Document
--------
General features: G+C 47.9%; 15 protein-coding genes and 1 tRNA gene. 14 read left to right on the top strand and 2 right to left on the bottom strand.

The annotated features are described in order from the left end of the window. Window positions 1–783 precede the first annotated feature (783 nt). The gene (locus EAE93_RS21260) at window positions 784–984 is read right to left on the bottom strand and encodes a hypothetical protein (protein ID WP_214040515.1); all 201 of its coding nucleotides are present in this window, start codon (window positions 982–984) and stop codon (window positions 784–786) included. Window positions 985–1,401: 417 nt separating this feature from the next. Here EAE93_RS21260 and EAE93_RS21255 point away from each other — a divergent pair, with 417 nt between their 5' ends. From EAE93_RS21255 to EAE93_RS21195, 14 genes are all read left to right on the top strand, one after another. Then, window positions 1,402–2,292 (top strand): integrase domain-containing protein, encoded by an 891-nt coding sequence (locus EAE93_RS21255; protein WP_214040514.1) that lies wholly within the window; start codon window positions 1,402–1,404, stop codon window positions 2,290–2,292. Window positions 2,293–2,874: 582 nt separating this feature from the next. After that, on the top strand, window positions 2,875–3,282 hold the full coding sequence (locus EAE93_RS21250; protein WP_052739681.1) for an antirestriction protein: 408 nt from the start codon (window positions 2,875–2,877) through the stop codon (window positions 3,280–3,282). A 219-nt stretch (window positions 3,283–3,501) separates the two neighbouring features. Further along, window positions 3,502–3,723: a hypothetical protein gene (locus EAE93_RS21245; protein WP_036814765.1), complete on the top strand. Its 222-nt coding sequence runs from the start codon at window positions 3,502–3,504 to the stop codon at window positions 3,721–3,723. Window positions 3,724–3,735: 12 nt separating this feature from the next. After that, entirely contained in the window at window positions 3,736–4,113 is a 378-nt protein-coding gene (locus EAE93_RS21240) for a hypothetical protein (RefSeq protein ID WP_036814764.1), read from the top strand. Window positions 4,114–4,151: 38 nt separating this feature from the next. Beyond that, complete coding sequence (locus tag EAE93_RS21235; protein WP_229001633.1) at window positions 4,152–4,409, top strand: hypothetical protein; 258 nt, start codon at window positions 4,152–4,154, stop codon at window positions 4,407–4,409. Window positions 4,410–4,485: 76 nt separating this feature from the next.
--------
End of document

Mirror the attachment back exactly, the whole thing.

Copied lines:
General features: G+C 47.9%; 15 protein-coding genes and 1 tRNA gene. 14 read left to right on the top strand and 2 right to left on the bottom strand.

The annotated features are described in order from the left end of the window. Window positions 1–783 precede the first annotated feature (783 nt). The gene (locus EAE93_RS21260) at window positions 784–984 is read right to left on the bottom strand and encodes a hypothetical protein (protein ID WP_214040515.1); all 201 of its coding nucleotides are present in this window, start codon (window positions 982–984) and stop codon (window positions 784–786) included. Window positions 985–1,401: 417 nt separating this feature from the next. Here EAE93_RS21260 and EAE93_RS21255 point away from each other — a divergent pair, with 417 nt between their 5' ends. From EAE93_RS21255 to EAE93_RS21195, 14 genes are all read left to right on the top strand, one after another. Then, window positions 1,402–2,292 (top strand): integrase domain-containing protein, encoded by an 891-nt coding sequence (locus EAE93_RS21255; protein WP_214040514.1) that lies wholly within the window; start codon window positions 1,402–1,404, stop codon window positions 2,290–2,292. Window positions 2,293–2,874: 582 nt separating this feature from the next. After that, on the top strand, window positions 2,875–3,282 hold the full coding sequence (locus EAE93_RS21250; protein WP_052739681.1) for an antirestriction protein: 408 nt from the start codon (window positions 2,875–2,877) through the stop codon (window positions 3,280–3,282). A 219-nt stretch (window positions 3,283–3,501) separates the two neighbouring features. Further along, window positions 3,502–3,723: a hypothetical protein gene (locus EAE93_RS21245; protein WP_036814765.1), complete on the top strand. Its 222-nt coding sequence runs from the start codon at window positions 3,502–3,504 to the stop codon at window positions 3,721–3,723. Window positions 3,724–3,735: 12 nt separating this feature from the next. After that, entirely contained in the window at window positions 3,736–4,113 is a 378-nt protein-coding gene (locus EAE93_RS21240) for a hypothetical protein (RefSeq protein ID WP_036814764.1), read from the top strand. Window positions 4,114–4,151: 38 nt separating this feature from the next. Beyond that, complete coding sequence (locus tag EAE93_RS21235; protein WP_229001633.1) at window positions 4,152–4,409, top strand: hypothetical protein; 258 nt, start codon at window positions 4,152–4,154, stop codon at window positions 4,407–4,409. Window positions 4,410–4,485: 76 nt separating this feature from the next.